OVIR Obstacle Course

It has taken me most of the day, but I have managed to negotiate the obstacle course that is the OVIR registration process.

Travellers visiting Kazakhstan must register at an OVIR (immigration police) office within five days after entering the country. One the first pass through (eastern) Kazakhstan, the D’Rami Hotel in Almaty took care of the registration process for a fee of about $20 which, it turns out, was quite a bargain.

This time (in western Kazakhstan), the Ak Khaik Hotel didn’t want to assist with the registration, so I had to go through the process myself. I asked the hotel what I needed to take with me and was told I only needed my passport and the immigration form that I was given at the border. The OVIR office is about 1km away from the hotel, so I walked there and presented my passport and immigration form. The woman behind the counter didn’t speak English but a woman in the waiting area was able to translate for me. I was asked where I am staying and was told that I must have a document from the hotel confirming that I am staying there. There was also a n application form to be completed (but the form was in Russian). So, another 1km walk back to the hotel to get that sorted out.

I managed to get the hotel to provide a letter confirming that I was staying there (after a bit of a wait) and the receptionist also provided some assistance in translating the application form so that I could complete it. With both documents in hand, I walked back to the OVIR office. This time, a guy was behind the desk and asked for my ‘auto passport’ (vehicle registration document). I told him that it was at the hotel and he motioned that I needed to bring it to the office. I had no idea why it would be needed but when you can’t speak the language, you can’t make enquiries. The officer also pointed to his watch, motioned me to come back and then wrote down ’18.00’. I assumed he meant bring it back before 6.00pm. I asked for my passport but he told me that it stays at the office. Another walk back to the hotel.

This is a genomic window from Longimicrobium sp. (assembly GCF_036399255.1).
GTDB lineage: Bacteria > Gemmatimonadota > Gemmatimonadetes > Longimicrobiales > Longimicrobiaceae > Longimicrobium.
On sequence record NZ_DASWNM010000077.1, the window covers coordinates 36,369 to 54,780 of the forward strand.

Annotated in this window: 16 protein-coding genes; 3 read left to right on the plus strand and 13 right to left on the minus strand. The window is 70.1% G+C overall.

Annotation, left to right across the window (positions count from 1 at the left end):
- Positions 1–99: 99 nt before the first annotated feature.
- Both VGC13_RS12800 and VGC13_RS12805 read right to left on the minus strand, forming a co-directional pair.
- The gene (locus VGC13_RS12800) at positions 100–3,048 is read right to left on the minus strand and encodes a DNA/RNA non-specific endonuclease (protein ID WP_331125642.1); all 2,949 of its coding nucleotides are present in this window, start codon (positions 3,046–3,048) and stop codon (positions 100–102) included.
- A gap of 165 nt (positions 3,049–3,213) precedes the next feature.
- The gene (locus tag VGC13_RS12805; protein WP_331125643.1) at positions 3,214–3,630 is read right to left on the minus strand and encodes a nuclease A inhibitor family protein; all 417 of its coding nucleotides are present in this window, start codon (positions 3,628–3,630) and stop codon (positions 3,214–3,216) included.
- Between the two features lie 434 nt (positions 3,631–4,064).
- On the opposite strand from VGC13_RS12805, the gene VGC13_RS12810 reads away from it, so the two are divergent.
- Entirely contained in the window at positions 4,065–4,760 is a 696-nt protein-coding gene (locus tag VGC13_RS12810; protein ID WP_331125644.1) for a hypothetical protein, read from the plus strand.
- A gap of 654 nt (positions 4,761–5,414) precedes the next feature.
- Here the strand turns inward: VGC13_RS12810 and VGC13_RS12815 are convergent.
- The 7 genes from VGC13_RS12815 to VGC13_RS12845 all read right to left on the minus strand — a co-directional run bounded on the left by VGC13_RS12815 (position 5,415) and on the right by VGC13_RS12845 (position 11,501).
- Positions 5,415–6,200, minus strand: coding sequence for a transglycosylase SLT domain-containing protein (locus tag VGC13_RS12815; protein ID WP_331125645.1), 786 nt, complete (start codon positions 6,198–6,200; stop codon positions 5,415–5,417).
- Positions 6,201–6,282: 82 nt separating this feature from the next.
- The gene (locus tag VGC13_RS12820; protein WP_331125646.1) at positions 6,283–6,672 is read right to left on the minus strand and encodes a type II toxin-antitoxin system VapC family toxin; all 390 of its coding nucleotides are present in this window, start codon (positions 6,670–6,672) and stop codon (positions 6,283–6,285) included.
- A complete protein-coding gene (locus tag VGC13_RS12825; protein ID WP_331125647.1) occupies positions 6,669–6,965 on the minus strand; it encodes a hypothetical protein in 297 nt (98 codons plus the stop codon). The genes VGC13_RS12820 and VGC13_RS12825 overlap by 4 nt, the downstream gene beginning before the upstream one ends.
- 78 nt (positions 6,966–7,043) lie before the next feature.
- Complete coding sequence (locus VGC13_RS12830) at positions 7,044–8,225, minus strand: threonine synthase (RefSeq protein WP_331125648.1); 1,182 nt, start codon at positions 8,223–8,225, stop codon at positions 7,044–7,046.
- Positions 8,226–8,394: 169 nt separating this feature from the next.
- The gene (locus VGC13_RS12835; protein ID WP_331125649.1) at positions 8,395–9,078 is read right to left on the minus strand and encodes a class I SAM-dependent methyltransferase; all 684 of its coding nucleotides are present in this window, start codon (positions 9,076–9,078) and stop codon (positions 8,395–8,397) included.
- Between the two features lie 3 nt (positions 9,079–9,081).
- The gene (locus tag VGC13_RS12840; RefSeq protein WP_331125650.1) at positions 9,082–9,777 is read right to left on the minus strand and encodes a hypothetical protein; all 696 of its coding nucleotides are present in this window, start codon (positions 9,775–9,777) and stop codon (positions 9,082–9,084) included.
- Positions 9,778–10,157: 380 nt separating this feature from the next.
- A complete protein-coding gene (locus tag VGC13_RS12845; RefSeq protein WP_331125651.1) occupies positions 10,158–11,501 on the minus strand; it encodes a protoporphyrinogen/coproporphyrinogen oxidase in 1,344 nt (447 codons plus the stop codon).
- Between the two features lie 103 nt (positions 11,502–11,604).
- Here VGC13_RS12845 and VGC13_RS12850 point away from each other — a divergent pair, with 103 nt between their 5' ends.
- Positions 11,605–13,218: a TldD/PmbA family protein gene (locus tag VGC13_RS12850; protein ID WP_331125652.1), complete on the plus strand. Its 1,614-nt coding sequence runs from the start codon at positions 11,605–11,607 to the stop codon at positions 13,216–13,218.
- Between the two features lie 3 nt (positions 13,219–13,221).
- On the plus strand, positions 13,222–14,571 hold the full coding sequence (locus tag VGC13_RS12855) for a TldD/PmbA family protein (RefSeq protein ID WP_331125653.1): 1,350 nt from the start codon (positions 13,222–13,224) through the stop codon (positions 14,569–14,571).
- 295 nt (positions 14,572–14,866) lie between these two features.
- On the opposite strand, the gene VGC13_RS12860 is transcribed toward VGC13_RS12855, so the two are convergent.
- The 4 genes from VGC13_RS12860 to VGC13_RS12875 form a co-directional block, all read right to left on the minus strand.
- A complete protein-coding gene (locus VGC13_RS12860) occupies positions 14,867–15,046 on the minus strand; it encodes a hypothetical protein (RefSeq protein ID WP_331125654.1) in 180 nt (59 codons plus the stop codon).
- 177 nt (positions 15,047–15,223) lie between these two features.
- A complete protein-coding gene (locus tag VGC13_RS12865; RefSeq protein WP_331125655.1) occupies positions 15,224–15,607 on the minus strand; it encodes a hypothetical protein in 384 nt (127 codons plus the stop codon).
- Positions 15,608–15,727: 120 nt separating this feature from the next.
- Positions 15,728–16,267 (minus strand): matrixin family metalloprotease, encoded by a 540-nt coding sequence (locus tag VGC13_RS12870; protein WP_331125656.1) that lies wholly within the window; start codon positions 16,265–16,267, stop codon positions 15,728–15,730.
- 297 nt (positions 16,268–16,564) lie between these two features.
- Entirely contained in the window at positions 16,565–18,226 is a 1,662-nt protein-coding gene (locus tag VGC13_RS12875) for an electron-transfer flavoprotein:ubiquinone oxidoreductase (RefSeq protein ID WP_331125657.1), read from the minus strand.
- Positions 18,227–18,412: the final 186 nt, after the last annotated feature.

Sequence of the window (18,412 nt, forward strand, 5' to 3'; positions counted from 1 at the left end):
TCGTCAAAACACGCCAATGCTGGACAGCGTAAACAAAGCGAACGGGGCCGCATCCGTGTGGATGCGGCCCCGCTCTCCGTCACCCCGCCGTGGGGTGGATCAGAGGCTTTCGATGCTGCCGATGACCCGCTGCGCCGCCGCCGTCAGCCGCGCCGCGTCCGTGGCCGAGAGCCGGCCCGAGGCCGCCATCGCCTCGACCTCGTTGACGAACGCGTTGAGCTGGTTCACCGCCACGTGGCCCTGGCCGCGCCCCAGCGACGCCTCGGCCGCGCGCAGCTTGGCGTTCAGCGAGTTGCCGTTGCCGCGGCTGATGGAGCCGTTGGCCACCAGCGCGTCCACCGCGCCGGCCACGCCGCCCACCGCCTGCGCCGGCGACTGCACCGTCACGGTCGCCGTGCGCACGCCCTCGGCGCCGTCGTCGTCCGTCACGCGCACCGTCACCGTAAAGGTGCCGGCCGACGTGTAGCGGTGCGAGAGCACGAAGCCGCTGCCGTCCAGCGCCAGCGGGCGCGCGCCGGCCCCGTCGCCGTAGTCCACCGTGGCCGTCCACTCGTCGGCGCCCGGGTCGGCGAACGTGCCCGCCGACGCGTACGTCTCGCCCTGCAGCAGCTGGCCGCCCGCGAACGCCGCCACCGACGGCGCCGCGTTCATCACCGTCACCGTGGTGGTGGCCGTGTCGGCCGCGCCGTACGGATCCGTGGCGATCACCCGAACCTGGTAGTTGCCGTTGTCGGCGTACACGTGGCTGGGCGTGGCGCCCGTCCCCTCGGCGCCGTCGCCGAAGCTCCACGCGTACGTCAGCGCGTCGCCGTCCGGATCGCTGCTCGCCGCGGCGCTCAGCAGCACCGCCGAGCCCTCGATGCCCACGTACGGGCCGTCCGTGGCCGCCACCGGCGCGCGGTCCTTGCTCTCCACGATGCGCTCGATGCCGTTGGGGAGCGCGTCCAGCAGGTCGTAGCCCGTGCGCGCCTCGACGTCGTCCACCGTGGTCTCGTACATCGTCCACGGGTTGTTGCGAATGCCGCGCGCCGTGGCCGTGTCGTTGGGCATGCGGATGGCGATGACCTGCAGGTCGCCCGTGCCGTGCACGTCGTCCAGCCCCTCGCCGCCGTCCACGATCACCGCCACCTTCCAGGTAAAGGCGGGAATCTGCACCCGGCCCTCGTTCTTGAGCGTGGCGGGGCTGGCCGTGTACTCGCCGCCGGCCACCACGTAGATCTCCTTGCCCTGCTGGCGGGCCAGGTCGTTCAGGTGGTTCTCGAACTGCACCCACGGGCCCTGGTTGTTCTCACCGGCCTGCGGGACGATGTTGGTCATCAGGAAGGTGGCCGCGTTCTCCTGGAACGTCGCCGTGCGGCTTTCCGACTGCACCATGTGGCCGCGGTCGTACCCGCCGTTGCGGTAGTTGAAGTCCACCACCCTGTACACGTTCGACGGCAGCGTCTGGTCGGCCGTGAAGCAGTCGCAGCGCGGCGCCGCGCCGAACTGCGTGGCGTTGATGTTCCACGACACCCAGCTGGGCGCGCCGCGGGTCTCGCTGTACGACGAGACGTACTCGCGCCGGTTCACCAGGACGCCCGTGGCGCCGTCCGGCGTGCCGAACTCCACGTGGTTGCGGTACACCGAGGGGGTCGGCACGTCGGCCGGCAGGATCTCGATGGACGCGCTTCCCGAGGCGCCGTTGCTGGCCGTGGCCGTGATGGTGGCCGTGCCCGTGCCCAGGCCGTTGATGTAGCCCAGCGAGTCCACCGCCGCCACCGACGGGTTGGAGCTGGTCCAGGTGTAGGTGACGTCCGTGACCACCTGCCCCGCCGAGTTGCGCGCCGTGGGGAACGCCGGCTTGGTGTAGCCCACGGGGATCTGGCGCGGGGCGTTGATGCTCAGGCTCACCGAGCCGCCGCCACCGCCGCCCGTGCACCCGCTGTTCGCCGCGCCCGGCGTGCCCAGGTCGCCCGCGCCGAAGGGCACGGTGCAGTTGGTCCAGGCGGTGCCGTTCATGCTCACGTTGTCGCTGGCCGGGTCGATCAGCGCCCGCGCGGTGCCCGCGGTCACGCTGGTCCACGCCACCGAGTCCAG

I collected my folder with all of the vehicle documents and walked back to the OVIR office for a third time. The door was locked! Was it just lunch time, or did I misunderstand and the office was closed until 6.00pm? Another walk back to the hotel to try to establish the opening hours of the office. That’s 6km of walking, back and forth between the hotel and the office.

It seems that the office closes for a long lunch period and I was told that it should be open at 2.00pm. For the fourth visit, I drove there. I’d had enough of walking back and forth in the heat. When I approached the counter with my ‘auto passport’ the guy waved me away and shook his head. What now? Did he mean to come back after 6.00pm after all? I gave him a confused facial expression – not hard because I was confused! Then he picked up my passport and other documents from his desk and disappeared into another office. A few minutes later, he came back and handed me my passport with a stamp on the immigration form from the border. He didn’t need to see the vehicle documents after all – but at least I was now registered.

Paying a hotel $20 to take care of this mess would certainly be preferential to spending most of a day trying to do it yourself – if the hotel provides the service. If not, take all of you immigration and vehicle documentation with you as well as a letter from your hotel.

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